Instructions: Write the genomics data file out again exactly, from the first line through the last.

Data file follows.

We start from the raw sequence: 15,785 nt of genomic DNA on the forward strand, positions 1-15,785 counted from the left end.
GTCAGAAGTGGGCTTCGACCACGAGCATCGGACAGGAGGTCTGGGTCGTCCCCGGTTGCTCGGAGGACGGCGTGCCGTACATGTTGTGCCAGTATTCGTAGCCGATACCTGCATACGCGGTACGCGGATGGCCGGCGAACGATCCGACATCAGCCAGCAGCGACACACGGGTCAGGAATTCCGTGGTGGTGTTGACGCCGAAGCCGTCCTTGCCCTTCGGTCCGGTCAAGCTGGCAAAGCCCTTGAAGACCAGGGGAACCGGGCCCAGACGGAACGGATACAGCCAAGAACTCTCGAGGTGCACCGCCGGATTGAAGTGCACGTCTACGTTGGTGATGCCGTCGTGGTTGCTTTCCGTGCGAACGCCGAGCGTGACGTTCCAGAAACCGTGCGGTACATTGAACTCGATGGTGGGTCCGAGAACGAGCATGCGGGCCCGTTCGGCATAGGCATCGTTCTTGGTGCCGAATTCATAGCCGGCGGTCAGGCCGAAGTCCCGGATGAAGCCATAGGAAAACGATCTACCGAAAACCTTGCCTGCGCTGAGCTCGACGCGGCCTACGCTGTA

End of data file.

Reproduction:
We start from the raw sequence: 15,785 nt of genomic DNA on the forward strand, positions 1-15,785 counted from the left end.
GTCAGAAGTGGGCTTCGACCACGAGCATCGGACAGGAGGTCTGGGTCGTCCCCGGTTGCTCGGAGGACGGCGTGCCGTACATGTTGTGCCAGTATTCGTAGCCGATACCTGCATACGCGGTACGCGGATGGCCGGCGAACGATCCGACATCAGCCAGCAGCGACACACGGGTCAGGAATTCCGTGGTGGTGTTGACGCCGAAGCCGTCCTTGCCCTTCGGTCCGGTCAAGCTGGCAAAGCCCTTGAAGACCAGGGGAACCGGGCCCAGACGGAACGGATACAGCCAAGAACTCTCGAGGTGCACCGCCGGATTGAAGTGCACGTCTACGTTGGTGATGCCGTCGTGGTTGCTTTCCGTGCGAACGCCGAGCGTGACGTTCCAGAAACCGTGCGGTACATTGAACTCGATGGTGGGTCCGAGAACGAGCATGCGGGCCCGTTCGGCATAGGCATCGTTCTTGGTGCCGAATTCATAGCCGGCGGTCAGGCCGAAGTCCCGGATGAAGCCATAGGAAAACGATCTACCGAAAACCTTGCCTGCGCTGAGCTCGACGCGGCCTACGCTGTA